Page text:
Will Eno builds a strange new world

The wonderfully odd playwright makes small-town America absurd.



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WHERE THERE A WILL The author prepares an ambitious new work.

WHERE THERE A WILL The author prepares an ambitious new work. Peter Bellamy

In a midtown rehearsal studio, Georgia Engel and James McMenamin are going over (and over) a scene from Middletown, Will Eno's first full-length play to hit New York since the existential monodrama Thom Pain (based on nothing) became an Off Broadway sensation nearly six years ago. Typical of Eno, the scene is packed with language that can tickle or caress one moment and punch sharply at the gut the next, and it's challenging to perform. Director Ken Rus Schmoll offers feedback, then turns to the 45-year-old playwright, who's been leaning his wiry body back in his chair, squeezing a tennis ball. Eno explains the impulses behind one of a character's numerous pauses, and subtle changes are apparent when they go through the scene again.

Eno intimately knows the people who populate Middletown, starting previews Wednesday 13 at the Vineyard Theatre. He's been working on the piece since 2002, when it was a very different beast with a dysfunctional Greek chorus. "You couldn't really hear what they were saying and they didn't say the same thing," explains Eno, whose voice tends to trail off into a whisper in conversation. He put down the play and picked it up again five years ago, but still had problems. "I had a very simple idea," he reflects, "and I think, through cowardice, I kept not seeing that through. I wanted a birth and a death and some allusion to the middle." Schmoll remembers feeling "emotionally devastated by it on the first read. It's both mysterious and accessible, and there's just no consensus to what the play's about, or what should have the most emotional impact. Ultimately, it's about something so human: the question of what does it mean to be a person."

As Eno traces the relationship between village newcomer Mary Swanson (Heather Burns) and longtime resident John Dodge (Linus Roache), lonely neighbors who find solace in each other's company, surprising emotional candor lurks behind seemingly ordinary scenarios, along with more sumptuous Eno angst. ("I read articles about identity theft and I actually get a little jealous, you know? 'Just take it. Good luck, fella.'") But there are also dollops of hope and wonder at life's miracles or, as the author puts it, "a lot more acceptance of things as they are."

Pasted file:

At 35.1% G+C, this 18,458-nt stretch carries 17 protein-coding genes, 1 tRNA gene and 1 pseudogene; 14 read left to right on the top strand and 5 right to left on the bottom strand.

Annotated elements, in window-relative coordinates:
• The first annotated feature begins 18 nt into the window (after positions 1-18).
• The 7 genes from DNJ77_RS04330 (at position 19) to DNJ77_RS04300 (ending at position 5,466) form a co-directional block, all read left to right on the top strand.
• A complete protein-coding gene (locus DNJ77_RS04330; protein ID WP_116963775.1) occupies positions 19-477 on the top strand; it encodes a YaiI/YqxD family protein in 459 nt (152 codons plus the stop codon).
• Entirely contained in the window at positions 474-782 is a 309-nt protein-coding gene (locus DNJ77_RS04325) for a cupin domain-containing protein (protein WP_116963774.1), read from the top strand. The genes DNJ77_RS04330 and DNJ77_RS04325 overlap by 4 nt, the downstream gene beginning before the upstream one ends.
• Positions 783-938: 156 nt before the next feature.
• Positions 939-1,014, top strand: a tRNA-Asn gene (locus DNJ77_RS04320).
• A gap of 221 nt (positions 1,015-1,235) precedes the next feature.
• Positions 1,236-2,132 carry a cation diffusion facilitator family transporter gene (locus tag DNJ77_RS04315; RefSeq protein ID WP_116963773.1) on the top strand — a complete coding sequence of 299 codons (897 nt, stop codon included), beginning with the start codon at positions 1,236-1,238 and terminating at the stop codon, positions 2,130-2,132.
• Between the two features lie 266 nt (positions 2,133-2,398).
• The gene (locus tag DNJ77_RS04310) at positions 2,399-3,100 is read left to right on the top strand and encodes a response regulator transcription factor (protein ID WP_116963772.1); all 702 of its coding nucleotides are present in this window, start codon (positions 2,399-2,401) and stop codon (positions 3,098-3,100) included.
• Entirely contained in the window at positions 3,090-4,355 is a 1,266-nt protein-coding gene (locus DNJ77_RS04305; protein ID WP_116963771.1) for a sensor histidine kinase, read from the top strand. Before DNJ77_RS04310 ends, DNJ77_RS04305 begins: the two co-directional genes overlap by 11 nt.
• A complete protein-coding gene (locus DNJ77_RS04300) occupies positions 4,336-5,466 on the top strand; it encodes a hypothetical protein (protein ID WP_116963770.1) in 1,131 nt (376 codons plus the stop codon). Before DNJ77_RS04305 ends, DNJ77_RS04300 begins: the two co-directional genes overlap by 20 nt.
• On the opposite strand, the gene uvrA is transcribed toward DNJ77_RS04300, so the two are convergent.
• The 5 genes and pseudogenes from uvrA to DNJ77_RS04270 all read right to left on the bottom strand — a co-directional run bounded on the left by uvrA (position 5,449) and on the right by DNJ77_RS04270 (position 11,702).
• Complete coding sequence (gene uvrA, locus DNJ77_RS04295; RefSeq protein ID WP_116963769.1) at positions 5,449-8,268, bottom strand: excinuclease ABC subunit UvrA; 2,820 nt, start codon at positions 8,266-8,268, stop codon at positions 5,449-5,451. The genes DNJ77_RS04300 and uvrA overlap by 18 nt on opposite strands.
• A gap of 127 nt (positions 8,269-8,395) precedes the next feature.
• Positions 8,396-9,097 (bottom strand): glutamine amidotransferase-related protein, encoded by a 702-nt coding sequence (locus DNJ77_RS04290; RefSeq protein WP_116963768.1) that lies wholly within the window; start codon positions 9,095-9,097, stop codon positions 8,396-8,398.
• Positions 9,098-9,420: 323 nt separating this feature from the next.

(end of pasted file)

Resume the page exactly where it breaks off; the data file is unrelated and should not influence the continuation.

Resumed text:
The youngest of three children, Eno grew up in suburban Boston, the son of a lawyer father and a mother who was a volunteer activist (and arrested with Ed Asner once). After leaving high school early, Eno trained as a cyclist at the Olympic Training Center in Colorado Springs, winning a silver medal in the national championships. Then a job painting houses steered him in another direction: "The guy I worked for was really into John Donne, and he always played audiobooks while we worked, so I started moving toward this other life."

In that life, he studied writing with noted editor Gordon Lish and found a champion in Edward Albee when he was a fellow at the playwright's namesake foundation. At the time, Eno was just beginning to work on plays after writing fiction. He didn't start going to the theater until his late twenties, and when he talks about its allure, he doesn't describe a memorable production but the experience itself. "With phones ringing and people coughing, you're just somehow aware of the humanness," he says. "There's something triumphantly mortal about the whole thing."

Middletown, which has been compared to Our Town, could catapult Eno to new playwriting heights. He certainly hasn't been overexposed: This is his first production by a major Off Broadway theater, and he juggles more than 20 characters and a cast of 12—enough actors to populate two or three of his previous works. Recently, Middletown received the Horton Foote Prize for Promising New American Play. But the accolade that still tails him wherever he goes is New York Times critic Charles Isherwood's dubbing him "a Samuel Beckett for the Jon Stewart generation" in his review of Thom Pain, which became a Pulitzer Prize finalist. That piece of journalistic flash led to an 11-month run for Thom Pain, even if the Times review left some attendees puzzled by the play's absurdist oddities.

"I continue to be amazed and bewildered and grateful to be connected with Beckett in any sort of a sentence," says Eno, who also counts Don DeLillo as an influence. "Is it a burden? I'm sort of saved by being naturally just a little out of it in general. What by all rights should be occurring to me as a burden doesn't. I've got laundry to do tonight, and the place closes at nine—whether or not I'm the Samuel Beckett for the Jon Stewart generation."

Middletown starts previews Wed 13 at the Vineyard Theatre.

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